On View

Mar 13, 2011 - Jan 15, 2012

Curated By

Alan Scott Pate

The exhibition was funded in part by The County of San Diego Community Enhancement Program.

On display were selections from a collection of 155 cats given to the Museum two years ago by collector Billie Moffitt. Made in the nineteenth and twentieth centuries, each cat was unique. Most were made of clay, but some are wood, metal, ceramic and papier mâché.

Since the Edo period (1603-1868) a fabricated cat with a paw upraised in the Japanese gesture of beckoning has been considered a good luck charm, drawing good fortune to individuals and businesses. Maneki neko are common sights in local Japanese and Chinese restaurant windows, where they silently beckon to potential customers.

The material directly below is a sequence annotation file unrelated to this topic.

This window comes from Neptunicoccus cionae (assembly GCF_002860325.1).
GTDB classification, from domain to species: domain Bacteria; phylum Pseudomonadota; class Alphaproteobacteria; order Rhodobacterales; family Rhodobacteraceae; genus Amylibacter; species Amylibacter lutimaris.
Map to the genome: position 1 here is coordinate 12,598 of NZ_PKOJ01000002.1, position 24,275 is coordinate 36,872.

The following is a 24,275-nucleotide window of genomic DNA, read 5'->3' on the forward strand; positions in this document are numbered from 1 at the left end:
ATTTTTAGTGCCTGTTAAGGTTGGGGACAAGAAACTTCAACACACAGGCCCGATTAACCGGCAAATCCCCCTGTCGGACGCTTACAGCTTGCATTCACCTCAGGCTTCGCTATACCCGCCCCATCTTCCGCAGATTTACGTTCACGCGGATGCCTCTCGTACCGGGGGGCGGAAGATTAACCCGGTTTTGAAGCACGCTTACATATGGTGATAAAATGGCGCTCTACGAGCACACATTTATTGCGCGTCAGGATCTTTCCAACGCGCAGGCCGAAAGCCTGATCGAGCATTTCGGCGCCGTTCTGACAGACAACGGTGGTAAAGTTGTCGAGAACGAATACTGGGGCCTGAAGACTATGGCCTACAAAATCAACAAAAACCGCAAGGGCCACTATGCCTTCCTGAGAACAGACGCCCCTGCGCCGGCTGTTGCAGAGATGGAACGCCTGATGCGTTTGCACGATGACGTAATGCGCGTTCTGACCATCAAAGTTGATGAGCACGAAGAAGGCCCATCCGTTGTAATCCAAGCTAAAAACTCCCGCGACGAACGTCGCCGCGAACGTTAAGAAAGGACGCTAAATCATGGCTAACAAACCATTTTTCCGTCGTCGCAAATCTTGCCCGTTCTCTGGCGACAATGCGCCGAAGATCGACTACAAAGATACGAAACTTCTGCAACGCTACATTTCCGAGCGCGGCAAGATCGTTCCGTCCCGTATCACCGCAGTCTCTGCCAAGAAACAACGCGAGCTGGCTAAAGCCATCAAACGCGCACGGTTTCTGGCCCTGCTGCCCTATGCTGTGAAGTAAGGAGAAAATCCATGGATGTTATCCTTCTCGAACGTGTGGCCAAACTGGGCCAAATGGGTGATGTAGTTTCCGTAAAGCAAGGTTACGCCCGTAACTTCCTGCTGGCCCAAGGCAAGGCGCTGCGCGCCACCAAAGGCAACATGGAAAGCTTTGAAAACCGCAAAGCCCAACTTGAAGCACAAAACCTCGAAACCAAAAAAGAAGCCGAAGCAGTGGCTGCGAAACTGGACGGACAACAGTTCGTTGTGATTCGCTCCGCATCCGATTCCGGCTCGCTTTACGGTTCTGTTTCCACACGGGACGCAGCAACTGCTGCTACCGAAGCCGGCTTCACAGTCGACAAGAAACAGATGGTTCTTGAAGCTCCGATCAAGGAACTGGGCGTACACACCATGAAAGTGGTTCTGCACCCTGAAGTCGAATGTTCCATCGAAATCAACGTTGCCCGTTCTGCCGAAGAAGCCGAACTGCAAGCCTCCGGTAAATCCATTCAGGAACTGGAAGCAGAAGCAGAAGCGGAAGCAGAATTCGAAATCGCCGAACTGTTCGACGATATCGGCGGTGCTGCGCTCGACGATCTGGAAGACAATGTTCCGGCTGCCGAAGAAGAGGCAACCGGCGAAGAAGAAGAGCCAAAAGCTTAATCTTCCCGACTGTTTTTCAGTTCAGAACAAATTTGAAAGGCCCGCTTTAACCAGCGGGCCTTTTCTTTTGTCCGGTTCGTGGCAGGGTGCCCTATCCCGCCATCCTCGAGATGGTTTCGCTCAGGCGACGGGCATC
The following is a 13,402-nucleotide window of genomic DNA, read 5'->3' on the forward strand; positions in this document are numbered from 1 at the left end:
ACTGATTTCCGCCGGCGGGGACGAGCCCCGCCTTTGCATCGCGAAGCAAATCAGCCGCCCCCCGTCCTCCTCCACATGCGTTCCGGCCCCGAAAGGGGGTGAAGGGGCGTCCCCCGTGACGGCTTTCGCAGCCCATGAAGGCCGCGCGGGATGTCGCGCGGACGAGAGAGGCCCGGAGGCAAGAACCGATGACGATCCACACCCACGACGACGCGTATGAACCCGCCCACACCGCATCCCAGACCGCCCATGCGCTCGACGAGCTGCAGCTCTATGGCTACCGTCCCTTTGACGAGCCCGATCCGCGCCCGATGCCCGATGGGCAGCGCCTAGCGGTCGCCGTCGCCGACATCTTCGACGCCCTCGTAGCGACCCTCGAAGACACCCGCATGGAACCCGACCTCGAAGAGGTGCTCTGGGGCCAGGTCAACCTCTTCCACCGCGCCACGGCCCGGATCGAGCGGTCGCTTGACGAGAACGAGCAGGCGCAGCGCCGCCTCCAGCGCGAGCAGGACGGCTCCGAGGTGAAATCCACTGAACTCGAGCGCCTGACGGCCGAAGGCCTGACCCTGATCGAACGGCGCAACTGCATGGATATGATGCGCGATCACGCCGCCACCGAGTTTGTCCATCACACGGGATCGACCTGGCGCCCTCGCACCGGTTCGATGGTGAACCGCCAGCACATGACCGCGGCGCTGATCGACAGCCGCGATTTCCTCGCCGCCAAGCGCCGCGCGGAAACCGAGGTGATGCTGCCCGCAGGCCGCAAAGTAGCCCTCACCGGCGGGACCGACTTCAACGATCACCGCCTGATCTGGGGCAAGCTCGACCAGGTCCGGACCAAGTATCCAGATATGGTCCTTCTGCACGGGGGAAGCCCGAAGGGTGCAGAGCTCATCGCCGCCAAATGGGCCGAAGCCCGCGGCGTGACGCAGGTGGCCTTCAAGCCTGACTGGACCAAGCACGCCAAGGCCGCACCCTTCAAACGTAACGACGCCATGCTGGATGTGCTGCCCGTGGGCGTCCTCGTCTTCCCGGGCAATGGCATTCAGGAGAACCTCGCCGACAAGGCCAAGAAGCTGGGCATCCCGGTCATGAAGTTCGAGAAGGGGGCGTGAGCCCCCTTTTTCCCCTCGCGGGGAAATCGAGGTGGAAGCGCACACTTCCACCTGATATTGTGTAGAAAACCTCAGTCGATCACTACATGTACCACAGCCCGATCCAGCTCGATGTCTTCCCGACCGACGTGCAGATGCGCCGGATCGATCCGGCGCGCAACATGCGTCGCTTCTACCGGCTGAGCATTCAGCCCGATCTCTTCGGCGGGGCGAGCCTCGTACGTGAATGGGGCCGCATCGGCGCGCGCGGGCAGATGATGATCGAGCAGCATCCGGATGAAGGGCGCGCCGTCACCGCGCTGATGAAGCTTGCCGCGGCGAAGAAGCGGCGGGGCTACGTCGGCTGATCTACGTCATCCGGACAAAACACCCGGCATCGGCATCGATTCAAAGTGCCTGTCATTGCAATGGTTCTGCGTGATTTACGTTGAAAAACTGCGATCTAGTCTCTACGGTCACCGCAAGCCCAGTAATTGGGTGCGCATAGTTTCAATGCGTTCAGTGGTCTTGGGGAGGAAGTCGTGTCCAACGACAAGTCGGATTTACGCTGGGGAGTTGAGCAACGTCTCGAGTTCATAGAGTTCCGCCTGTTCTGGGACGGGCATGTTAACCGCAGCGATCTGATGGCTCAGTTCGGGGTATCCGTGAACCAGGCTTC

Asian art expert Alan Scott Pate has written the first major work in any language on this beguiling facet of Japanese folk art. A volume of the same name as the exhibition accompanied the exhibition.

On March 12, Alan Scott Pate, guest curator and author of the eponymous publication that accompanies the exhibition, gave a lecture on the history, lore and legend of Maneki neko.